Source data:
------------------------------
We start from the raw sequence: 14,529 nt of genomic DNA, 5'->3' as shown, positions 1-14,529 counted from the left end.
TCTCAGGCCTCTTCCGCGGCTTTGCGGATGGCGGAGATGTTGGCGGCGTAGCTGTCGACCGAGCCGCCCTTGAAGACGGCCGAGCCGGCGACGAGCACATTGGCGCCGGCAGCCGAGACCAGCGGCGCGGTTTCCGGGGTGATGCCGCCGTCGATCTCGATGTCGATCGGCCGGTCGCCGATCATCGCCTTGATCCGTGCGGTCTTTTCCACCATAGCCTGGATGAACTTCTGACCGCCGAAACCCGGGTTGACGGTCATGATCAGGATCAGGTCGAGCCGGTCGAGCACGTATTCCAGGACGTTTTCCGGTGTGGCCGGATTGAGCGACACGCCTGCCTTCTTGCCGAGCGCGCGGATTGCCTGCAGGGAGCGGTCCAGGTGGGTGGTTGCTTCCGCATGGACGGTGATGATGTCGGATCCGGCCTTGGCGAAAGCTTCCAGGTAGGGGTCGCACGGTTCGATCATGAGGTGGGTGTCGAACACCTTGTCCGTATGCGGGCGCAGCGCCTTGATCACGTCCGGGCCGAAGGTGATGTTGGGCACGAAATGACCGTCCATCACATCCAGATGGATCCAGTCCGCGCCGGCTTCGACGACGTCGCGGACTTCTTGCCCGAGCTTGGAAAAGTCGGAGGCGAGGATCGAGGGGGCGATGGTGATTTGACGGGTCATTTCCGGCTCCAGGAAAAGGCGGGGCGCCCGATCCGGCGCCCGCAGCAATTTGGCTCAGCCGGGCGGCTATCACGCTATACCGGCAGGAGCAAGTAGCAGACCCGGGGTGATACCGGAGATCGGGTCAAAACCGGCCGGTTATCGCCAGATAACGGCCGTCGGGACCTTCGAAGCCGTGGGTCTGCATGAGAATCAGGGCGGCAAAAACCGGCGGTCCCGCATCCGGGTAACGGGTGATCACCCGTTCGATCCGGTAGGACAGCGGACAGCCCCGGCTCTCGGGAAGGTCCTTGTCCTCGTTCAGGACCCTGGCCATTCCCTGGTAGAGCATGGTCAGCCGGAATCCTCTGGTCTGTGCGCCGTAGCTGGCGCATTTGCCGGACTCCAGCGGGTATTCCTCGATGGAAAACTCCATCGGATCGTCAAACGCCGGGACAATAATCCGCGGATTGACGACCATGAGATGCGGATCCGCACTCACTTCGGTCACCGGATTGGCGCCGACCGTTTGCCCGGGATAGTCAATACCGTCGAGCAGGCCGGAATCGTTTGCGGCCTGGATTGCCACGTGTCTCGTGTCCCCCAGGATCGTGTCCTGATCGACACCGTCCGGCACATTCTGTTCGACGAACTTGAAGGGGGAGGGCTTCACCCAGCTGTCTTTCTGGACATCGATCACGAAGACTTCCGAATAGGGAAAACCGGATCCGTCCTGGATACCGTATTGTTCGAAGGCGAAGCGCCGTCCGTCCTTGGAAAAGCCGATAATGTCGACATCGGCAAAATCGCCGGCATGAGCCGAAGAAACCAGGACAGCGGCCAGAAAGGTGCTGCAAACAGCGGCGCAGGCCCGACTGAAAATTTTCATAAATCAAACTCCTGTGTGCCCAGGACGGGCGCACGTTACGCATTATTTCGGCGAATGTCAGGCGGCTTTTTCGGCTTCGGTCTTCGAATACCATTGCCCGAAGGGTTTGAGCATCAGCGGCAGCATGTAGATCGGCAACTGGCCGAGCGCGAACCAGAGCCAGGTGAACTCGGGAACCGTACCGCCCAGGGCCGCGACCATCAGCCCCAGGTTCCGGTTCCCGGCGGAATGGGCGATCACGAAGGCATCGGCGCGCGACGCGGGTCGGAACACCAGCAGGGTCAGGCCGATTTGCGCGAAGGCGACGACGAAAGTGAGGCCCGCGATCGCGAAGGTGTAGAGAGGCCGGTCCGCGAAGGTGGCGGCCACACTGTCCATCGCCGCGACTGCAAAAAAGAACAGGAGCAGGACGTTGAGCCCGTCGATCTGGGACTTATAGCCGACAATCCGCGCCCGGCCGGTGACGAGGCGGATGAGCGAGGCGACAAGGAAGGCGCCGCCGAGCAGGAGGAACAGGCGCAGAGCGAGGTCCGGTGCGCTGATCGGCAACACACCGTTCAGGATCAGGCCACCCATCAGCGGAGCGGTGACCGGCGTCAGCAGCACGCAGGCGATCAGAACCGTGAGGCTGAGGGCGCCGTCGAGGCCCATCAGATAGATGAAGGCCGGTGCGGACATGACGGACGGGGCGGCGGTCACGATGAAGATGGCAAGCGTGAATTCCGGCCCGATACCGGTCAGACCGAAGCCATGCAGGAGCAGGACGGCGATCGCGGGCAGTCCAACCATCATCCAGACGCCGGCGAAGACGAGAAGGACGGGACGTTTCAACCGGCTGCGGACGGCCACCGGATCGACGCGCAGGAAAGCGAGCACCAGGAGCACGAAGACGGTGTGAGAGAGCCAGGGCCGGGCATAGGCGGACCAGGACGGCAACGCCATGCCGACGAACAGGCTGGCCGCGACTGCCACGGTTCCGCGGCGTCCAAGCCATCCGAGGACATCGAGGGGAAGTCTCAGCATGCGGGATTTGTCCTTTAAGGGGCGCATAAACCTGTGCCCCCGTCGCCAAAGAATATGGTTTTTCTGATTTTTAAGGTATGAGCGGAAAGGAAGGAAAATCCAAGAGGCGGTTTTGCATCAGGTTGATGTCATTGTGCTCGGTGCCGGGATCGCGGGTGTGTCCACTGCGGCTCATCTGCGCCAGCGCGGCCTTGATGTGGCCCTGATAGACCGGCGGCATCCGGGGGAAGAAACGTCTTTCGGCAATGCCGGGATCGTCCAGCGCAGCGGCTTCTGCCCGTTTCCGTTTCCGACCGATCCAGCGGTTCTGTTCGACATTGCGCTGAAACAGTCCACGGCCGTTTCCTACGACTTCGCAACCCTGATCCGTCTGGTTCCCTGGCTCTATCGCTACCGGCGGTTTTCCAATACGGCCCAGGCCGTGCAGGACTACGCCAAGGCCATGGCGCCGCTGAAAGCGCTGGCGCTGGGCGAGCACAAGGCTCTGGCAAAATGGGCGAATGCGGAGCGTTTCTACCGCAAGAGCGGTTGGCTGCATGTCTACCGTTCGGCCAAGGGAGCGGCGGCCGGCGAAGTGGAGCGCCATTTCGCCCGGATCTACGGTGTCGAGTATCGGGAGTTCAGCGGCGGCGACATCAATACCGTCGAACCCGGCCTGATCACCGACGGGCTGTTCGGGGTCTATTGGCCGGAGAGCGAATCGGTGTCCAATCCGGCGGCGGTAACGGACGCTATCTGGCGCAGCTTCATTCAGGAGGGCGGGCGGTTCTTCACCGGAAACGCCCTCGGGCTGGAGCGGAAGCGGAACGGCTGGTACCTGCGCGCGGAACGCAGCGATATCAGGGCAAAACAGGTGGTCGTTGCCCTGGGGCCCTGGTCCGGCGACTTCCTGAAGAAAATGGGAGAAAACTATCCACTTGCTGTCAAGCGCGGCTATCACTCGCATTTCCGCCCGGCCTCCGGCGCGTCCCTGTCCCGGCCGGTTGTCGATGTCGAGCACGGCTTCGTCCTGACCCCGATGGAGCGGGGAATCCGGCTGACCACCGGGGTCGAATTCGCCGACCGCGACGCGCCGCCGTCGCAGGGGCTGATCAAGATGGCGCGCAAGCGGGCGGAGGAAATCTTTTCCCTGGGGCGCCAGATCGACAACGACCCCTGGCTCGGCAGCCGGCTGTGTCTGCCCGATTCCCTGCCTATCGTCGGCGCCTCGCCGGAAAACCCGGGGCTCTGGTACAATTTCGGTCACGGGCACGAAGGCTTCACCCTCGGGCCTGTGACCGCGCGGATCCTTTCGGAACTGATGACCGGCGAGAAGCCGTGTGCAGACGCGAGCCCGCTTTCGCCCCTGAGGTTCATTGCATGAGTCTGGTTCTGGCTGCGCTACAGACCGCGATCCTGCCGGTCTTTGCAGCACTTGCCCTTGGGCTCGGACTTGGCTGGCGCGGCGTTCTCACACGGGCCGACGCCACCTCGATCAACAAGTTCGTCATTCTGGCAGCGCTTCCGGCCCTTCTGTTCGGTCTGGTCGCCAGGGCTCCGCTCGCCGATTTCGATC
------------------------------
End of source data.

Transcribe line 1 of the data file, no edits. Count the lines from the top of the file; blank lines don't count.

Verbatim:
We start from the raw sequence: 14,529 nt of genomic DNA, 5'->3' as shown, positions 1-14,529 counted from the left end.